A Rose for Emily is a short story written by William Faulkner, an American author. The story was published in April 1930 in an issue of Forum. The story happens in a fictional city created by Faulkner, called Jefferson, Mississippi located in a fictional Yoknapatawpha county. This was the first story ever written by Faulkner to be published in a national magazine.
The main character in the story is Emily Grierson. She is the object of concentration in the story. The author has depicted Emily as an eccentric recluse. Emily is a mysterious character who changes from a vivacious and positive young girl to a secluded and enigmatic old woman. She was overwhelmed and left alone, when her father died. She becomes an object of compassion for the people around her. She had many male friends who were her potential suitors, but were rejected by her father. After her father’s death, she rebrands herself as a new person. Homer Barron becomes her most preferable man, but his chances decrease as years pass. She changes completely in her later years as shown by the graying of her hair. She ends up poisoning Homer and hides his cadaver in a room upstairs (Faulkner 46).
The story has a nonlinear narrative structure. It is set in a funeral for Miss Emily Grierson. Her old house has been deserted for ten years. She had been given a favor of not paying tax. However, the new generation tried making her pay the debt, but she refused to pay. Her father had died thirty years before the event. The story doubles back and tells the reader the relationship Emily had with Homer Barron, after her father died. The story also touches on her old age and goes back to its start at Emily’s funeral. The structure of the story is relevant to the meaning of the story because of its changing structure (Faulkner 50).
Surprise plays an important role in the plot of the story. It serves the purpose of revealing information about Emily’s character of the story. The author has used foreshadowing and flashback. The narrator tells the story through a series of flashbacks that are non-sequential. The narrator tells the story through a forward-backward style (Faulkner 70).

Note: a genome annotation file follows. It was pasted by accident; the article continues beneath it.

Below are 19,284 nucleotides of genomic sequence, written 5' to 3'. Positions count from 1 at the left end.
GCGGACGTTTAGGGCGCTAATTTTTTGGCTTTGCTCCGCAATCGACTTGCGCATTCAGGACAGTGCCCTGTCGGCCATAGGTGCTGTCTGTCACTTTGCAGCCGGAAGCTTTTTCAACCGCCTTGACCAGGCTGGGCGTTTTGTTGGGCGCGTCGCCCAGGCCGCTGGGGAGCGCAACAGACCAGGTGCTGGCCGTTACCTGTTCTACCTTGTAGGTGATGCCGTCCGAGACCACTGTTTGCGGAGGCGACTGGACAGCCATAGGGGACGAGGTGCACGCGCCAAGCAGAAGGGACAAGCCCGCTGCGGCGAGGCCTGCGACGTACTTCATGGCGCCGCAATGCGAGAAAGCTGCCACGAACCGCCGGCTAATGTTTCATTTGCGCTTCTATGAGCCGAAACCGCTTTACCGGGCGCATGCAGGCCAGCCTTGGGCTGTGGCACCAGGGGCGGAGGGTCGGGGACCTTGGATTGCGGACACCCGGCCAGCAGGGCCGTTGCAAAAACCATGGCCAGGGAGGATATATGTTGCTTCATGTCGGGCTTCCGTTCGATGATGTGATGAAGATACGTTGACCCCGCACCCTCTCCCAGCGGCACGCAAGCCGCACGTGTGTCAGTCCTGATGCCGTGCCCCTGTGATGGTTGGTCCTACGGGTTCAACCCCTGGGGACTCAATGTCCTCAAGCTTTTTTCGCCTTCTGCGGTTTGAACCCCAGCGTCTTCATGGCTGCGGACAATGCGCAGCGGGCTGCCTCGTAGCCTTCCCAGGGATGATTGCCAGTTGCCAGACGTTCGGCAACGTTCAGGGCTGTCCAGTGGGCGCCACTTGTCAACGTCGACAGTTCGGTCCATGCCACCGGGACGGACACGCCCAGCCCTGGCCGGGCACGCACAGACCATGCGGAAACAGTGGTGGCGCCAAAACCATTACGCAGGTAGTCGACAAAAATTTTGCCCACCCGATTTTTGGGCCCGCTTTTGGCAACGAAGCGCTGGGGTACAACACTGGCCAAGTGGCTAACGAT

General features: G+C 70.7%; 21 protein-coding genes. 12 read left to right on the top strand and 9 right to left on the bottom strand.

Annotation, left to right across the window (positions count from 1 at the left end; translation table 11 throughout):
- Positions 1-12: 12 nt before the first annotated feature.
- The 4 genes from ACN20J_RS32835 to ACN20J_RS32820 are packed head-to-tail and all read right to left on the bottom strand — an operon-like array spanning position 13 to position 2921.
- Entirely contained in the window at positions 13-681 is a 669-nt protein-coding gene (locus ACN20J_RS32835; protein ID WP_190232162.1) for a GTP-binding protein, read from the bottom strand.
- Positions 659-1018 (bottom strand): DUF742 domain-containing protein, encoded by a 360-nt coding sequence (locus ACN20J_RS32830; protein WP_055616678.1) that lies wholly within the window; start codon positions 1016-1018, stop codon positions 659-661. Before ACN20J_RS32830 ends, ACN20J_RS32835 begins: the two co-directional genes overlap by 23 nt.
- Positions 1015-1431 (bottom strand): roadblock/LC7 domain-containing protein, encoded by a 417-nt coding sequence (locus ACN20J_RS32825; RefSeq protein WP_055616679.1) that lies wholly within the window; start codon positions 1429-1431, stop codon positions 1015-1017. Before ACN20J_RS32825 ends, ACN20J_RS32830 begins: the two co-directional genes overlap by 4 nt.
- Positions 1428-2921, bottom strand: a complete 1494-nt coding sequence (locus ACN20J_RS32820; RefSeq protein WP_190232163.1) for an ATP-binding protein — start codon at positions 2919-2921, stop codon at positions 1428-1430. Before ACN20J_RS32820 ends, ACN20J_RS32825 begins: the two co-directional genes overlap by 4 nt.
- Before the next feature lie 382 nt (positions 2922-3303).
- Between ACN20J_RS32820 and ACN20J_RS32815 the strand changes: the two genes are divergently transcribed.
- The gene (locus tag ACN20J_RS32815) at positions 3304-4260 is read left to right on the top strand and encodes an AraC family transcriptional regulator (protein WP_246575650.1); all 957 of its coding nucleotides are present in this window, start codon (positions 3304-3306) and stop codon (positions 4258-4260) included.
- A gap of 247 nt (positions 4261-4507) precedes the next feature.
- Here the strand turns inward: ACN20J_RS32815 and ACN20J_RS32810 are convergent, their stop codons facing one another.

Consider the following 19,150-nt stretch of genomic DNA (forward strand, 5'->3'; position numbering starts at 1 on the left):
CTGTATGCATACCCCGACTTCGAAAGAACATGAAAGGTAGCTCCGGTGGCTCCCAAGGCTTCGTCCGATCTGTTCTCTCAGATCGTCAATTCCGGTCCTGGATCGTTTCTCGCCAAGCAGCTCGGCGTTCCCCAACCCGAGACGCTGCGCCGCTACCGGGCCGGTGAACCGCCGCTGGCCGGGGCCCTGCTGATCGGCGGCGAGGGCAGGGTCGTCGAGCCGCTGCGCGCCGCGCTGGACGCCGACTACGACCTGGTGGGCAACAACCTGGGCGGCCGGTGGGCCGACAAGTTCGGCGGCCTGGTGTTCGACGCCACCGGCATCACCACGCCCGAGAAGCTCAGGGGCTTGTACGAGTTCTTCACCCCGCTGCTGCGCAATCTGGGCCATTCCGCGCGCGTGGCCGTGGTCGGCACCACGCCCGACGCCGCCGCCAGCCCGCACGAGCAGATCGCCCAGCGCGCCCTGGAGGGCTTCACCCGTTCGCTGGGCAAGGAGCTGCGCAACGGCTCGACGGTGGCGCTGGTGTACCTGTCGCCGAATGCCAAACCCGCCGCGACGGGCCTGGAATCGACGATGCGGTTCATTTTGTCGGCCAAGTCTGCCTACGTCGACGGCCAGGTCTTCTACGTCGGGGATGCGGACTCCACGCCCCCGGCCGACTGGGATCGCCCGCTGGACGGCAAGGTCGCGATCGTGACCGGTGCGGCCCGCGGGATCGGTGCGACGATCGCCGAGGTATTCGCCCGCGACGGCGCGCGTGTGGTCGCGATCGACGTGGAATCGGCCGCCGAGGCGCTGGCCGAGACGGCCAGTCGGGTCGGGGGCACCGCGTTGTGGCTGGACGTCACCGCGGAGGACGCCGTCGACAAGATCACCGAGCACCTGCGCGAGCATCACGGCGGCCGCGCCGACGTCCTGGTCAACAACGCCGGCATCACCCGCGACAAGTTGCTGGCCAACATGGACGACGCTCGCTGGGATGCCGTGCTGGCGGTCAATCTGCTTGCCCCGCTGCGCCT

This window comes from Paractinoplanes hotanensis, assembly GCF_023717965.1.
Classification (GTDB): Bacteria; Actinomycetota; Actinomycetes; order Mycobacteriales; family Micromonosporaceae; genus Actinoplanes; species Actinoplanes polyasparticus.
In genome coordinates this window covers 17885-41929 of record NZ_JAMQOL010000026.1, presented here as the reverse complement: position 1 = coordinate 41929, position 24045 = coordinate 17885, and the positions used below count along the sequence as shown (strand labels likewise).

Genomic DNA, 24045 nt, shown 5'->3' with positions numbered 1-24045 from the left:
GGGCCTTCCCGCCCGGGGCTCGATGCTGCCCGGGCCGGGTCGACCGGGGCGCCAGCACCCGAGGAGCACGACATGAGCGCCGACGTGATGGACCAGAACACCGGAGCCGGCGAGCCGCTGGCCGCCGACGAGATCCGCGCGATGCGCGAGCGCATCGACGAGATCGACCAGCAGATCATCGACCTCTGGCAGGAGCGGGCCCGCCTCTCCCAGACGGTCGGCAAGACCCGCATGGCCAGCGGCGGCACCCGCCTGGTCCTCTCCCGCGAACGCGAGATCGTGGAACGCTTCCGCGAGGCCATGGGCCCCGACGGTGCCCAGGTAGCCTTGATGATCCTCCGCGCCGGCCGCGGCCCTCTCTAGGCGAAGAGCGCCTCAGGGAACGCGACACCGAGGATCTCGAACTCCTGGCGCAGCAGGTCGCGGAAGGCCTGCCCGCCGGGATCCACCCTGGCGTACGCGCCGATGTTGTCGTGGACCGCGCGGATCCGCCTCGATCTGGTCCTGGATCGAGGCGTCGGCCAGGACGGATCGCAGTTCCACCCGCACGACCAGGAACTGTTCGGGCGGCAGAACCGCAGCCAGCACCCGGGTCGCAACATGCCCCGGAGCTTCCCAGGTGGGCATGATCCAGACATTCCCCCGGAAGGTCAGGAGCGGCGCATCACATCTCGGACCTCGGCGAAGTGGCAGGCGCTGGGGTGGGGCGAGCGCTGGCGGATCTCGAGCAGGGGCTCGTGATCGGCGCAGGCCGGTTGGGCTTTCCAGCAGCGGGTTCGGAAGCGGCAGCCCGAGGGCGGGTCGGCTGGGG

The story is told in a sad atmosphere that helps to create a somber mood in the story. The author creates this atmosphere by engaging the townspeople in the storyline. The events of the story also help to create that atmosphere.
The unnamed narrator serves as a collective voice of the town’s people. The narrator could also be a former servant to Emily, called Tobe. The narrator hides in the collective pronoun ‘we.’ However, he distances himself from the action. The narrator shifts from ‘we’ to ‘they’ in certain instances to show the distance he creates in the actions of the townspeople. The shifts are achieved through a subtle and quick style. If a different narrator had told the story, the gist of it involving Emily and the townspeople would be lost, because the narrator telling the story is part of the townspeople and knows Emily remarkably well.
The title of the story has relevance in that it refers directly to the main character, Emily. The rose symbolizes the final respect for the dead that use flowers given at the funeral. Readers assume that the townspeople have gone to the funeral and have carried flowers.
The theme developed inside the power of death. This is achieved through the mentioning of Emily’s death and its description throughout the story (Faulkner 1).
The author’s style of writing affects the reader’s interpretation of the story. It is conversational unfamiliar and ironic. Thus, the author interprets the story by paying attention to the style of writing. It influences the plotline.
In conclusion, the story is very interesting. The author tells the story through an unnamed writer who understands the main character of the story. This makes the story flow and enhances the meaning of it.